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Chapter 38
The Boyish Pranks of Krishna


"Master! I am eager to hear about the boyish pranks, games and adventures that Krishna, as the cowherd lad, (Gopala), did engage Himself in with His comrades of the Vraja community in the groves and wilds during the eleven years, He spent in Brindavan, after reaching there, from the Mathura Prison, where He chose to be born."

When Parikshith prayed thus, Suka was rendered very happy. He smiled and said, "It is not possible for me to describe to you all the leelas of that Divine Gopala, each of which fills the mind with sweetness. The Vraja cowherd boys who shared that joy were really blessed. The Lord will not pay any attention to external distinctions, the name of the individual, his nationality, his caste, his profession, his attitude. Whatever may be the attitude with which a person approaches Him, He will welcome him, draw him near, fulfil his wishes, and confer happiness; that was the nature of Gopala.

Ever since He was left in the home of Nanda by his father, Vasudeva, Krishna granted great joy on Nanda and the grateful shouts of 'Victory' echoed and re-echoed in that home as a result of the child's Divine Prowess. He grew day by day, with increasing charm; he shone as the most endearing treasure of the mother, and played on her lap; toddled and crossed the door-step; He held the finger of His father or mother, and venturesomely walked a few steps; though the parents tried their best to hide Him from view, so that the many ambassadors of death that Kamsa dispatched without respite, could not get at him, he would somehow make himself available. He used to go forward to meet them, and introduce himself to them. Who could keep Gopala, the Provider and Protector of the Universe, hidden - and where? Who could carry Him off - and how? O, Parikshith, it is all Divine Sport!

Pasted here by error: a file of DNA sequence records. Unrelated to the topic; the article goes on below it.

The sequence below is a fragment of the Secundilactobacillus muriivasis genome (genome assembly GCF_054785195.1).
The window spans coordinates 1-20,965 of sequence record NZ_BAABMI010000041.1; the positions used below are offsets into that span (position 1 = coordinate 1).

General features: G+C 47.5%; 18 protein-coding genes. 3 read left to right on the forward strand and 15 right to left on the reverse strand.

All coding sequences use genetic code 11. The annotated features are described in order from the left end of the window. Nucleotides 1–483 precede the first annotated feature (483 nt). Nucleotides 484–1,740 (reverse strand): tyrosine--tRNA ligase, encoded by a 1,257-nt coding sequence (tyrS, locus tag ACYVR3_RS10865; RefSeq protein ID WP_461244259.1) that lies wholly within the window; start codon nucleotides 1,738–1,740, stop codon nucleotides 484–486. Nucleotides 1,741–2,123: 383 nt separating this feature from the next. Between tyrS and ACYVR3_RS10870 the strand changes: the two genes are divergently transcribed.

Growing day by day, He started going to the sacred sandbanks of the holy Yamuna river with children of His age from the homes of the cowherds, and play; the parents endeavoured to stop Him, but could not. Like His comrades, He drove cows to the pastures. Really, the eyes that saw the entrancing scene - when Gopala was in the midst of the herd of clean sleek happy cows and calves - are worthy to be called so; for they saw the Sight of all sights. Picture to yourself, 0 King! The spotless white herd of calves and cows; the dark Divine Boy! They were drawn to Him, close; they will not leave Him and stray away. Nor could Krishna, for He loved them, as His own brothers and sisters, or as His own children! Let but His hand touch their backs ever so lightly, the calves and their mothers forgot all about themselves, opened their mouths, raised their tails, hung out their tongues, and lovingly licked His face and hands. Gopala too, often clasped their necks and swung to and fro, in great joy - His eyes closed. His face beaming with a radiant smile. The calves playfully butted at His soft Body with their just - emerging horn-ends. On the ever-fresh ever-spring sands of the cool Yamuna, He played about gracefully and gladly, regardless of night and day, with His friends: the calves and the cowherd boys. The parents had to send servants to seek them out and bring Him with His followers, willy nilly, to heir home.